How to Invest in an ETF

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Diversifying your investments is an important component of having a healthy portfolio. It helps reduce the risk of losing money since it’s not invested in just one stock. When you’re invested broadly in the market, you are less likely to suffer major losses if a sector contracts or a company’s stock plunges. 

Historically, investors used mutual funds as a way to buy a large number of stocks at once. Exchange-traded funds (or ETFs as they are more commonly known) are a newer offering. ETFs combine the diversification benefits of a mutual fund with the liquidity and ease of entry offered by stocks.

Here’s what you need to know about this popular investment category, including top recommended ETFs for new investors. 

How to Buy an ETF

In order to buy ETF shares, you’ll need to have a brokerage account. These accounts are easy to open and sometimes only take ten minutes online. You’ll need to have a bank account number and Social Security number to do so. We recommend discount brokerages like Vanguard, Fidelity, and Schwab. You can buy ETFs within retirement accounts like 401(k)s and 403(b)s, as well as tax-advantaged brokerage accounts like traditional and Roth IRAs. 

Once you’ve selected your account, you’ll transfer cash to fund it. When the cash clears, you can then buy ETFs. 

Do ETFs Pay Dividends?

Many ETFs pay dividends,which is a cash payout on a quarterly basis, though they tend to be lower than stock dividends. With dividend-paying ETFs, you’ll have two choices: 

  • Reinvest the dividends into the fund, so you gain more shares of the ETF
  • Receive dividend as cash 

Can You Sell an ETF at Any Time?

ETFs are collections of equities, similar to a mutual fund, but they’re traded more like stocks. While a mutual fund is priced once per day, with purchases closed at the end of the day, ETFs buy and sell throughout the day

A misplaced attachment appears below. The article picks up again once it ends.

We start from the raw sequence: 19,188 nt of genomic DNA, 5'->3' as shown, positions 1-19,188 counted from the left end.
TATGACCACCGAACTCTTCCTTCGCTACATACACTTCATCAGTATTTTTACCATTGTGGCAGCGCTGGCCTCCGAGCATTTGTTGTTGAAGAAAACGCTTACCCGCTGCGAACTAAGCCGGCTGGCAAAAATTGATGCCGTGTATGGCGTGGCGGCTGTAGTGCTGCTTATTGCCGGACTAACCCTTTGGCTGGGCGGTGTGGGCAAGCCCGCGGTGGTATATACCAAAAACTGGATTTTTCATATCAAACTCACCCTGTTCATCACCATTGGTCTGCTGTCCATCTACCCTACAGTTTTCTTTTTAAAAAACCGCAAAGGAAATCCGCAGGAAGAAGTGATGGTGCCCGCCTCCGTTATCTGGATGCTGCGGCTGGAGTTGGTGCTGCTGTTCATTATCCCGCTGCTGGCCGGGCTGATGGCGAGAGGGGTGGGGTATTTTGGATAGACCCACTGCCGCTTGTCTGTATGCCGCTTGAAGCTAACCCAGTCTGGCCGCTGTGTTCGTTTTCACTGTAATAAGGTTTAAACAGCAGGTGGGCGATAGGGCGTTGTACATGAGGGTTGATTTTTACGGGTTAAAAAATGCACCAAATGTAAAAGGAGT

Pro Tip

Before you buy ETFs, make sure you understand any fees and commissions associated with the trade.

Theoretically, you can sell an ETF at any time because they are traded in real time, just like stocks. Whether you’d want to is a different question. By trading ETFs, you miss out on the long-term appreciation.

Keep in mind, there are caveats about selling ETFs. To sell, you’ll need to find a buyer. Ideally, if you’re selling the ETF at market price, you’ll be matched with a buyer who wants to purchase those shares quickly and everyone gets what they want. 

But it doesn’t always work this way. “Wild intraday swings are normaI with ETFs,” says Inna Rosputnia, trader and wealth manager. If the market moves quickly, you may not be able to get in or out at the price you want. 

When the market is closed (overnight, on weekends, or on holidays), you can still put in an order to sell your ETF, but this after-hours order is only good until the market opens. After-hours trading tends to be more volatile and potentially riskier. There are fewer participants, so the bid-ask (the price a buyer will pay vs. what a seller wants) tends to become wider. Rosputnia recommends watching the spread (which is the difference between the bid and ask prices) carefully whenever you’re considering buying or selling an ETF.